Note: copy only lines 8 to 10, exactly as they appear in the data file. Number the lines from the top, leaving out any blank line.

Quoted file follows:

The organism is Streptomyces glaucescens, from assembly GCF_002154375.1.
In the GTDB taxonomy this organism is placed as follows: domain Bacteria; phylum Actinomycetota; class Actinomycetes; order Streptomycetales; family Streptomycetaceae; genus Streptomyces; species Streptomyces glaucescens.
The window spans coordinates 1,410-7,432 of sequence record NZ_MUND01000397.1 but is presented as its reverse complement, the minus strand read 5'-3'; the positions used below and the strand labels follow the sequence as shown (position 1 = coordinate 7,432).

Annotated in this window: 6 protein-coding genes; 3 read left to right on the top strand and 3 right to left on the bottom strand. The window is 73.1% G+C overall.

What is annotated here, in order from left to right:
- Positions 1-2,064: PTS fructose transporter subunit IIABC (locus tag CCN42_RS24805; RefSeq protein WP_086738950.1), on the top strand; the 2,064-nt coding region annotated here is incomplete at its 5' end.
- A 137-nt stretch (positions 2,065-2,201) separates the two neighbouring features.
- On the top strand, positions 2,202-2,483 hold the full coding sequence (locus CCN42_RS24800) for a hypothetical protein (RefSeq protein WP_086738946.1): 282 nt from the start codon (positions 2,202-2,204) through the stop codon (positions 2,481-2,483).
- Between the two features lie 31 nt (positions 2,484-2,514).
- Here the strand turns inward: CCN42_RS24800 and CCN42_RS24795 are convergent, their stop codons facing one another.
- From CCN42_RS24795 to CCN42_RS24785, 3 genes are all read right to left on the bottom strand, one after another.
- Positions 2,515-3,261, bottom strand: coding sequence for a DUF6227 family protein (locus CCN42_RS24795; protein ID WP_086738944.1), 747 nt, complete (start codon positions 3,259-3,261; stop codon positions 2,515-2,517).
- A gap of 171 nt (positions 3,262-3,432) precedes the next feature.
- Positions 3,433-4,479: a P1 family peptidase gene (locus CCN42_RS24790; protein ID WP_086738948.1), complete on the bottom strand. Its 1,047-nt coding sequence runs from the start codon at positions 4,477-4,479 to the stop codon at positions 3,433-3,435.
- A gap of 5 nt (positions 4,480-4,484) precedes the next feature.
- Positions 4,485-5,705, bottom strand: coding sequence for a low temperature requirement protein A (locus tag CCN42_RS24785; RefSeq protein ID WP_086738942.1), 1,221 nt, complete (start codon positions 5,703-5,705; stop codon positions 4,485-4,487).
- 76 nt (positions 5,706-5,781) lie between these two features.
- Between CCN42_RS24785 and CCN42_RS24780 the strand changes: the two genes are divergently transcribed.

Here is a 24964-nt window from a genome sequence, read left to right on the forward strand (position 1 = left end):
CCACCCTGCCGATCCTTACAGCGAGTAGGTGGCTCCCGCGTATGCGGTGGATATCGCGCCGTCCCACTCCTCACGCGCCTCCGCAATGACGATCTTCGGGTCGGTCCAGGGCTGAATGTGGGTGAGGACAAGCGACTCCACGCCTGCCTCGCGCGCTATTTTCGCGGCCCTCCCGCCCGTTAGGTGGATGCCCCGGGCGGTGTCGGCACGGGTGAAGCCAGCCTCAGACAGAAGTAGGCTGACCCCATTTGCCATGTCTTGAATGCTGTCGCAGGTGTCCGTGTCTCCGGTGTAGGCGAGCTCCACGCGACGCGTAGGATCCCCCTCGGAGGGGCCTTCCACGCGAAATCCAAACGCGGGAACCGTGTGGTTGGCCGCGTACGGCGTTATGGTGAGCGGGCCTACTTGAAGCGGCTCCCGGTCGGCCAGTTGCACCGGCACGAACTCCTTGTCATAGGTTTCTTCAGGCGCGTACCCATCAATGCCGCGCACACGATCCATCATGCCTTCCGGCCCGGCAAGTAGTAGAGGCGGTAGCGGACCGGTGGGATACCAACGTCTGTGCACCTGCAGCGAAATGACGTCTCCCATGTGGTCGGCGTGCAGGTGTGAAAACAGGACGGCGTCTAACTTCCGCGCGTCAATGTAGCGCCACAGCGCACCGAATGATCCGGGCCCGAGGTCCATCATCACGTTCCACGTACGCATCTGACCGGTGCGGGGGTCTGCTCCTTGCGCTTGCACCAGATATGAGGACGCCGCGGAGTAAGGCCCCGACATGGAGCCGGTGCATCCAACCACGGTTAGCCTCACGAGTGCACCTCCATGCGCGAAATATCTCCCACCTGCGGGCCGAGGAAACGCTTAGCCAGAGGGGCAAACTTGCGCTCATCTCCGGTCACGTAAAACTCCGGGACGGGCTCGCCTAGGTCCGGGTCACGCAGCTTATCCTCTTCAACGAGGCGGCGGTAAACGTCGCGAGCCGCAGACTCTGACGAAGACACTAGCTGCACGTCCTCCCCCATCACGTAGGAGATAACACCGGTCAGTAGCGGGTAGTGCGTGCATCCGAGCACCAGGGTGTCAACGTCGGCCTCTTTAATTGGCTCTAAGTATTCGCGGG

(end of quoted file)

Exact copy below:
- On the top strand, positions 2,202-2,483 hold the full coding sequence (locus CCN42_RS24800) for a hypothetical protein (RefSeq protein WP_086738946.1): 282 nt from the start codon (positions 2,202-2,204) through the stop codon (positions 2,481-2,483).
- Between the two features lie 31 nt (positions 2,484-2,514).
- Here the strand turns inward: CCN42_RS24800 and CCN42_RS24795 are convergent, their stop codons facing one another.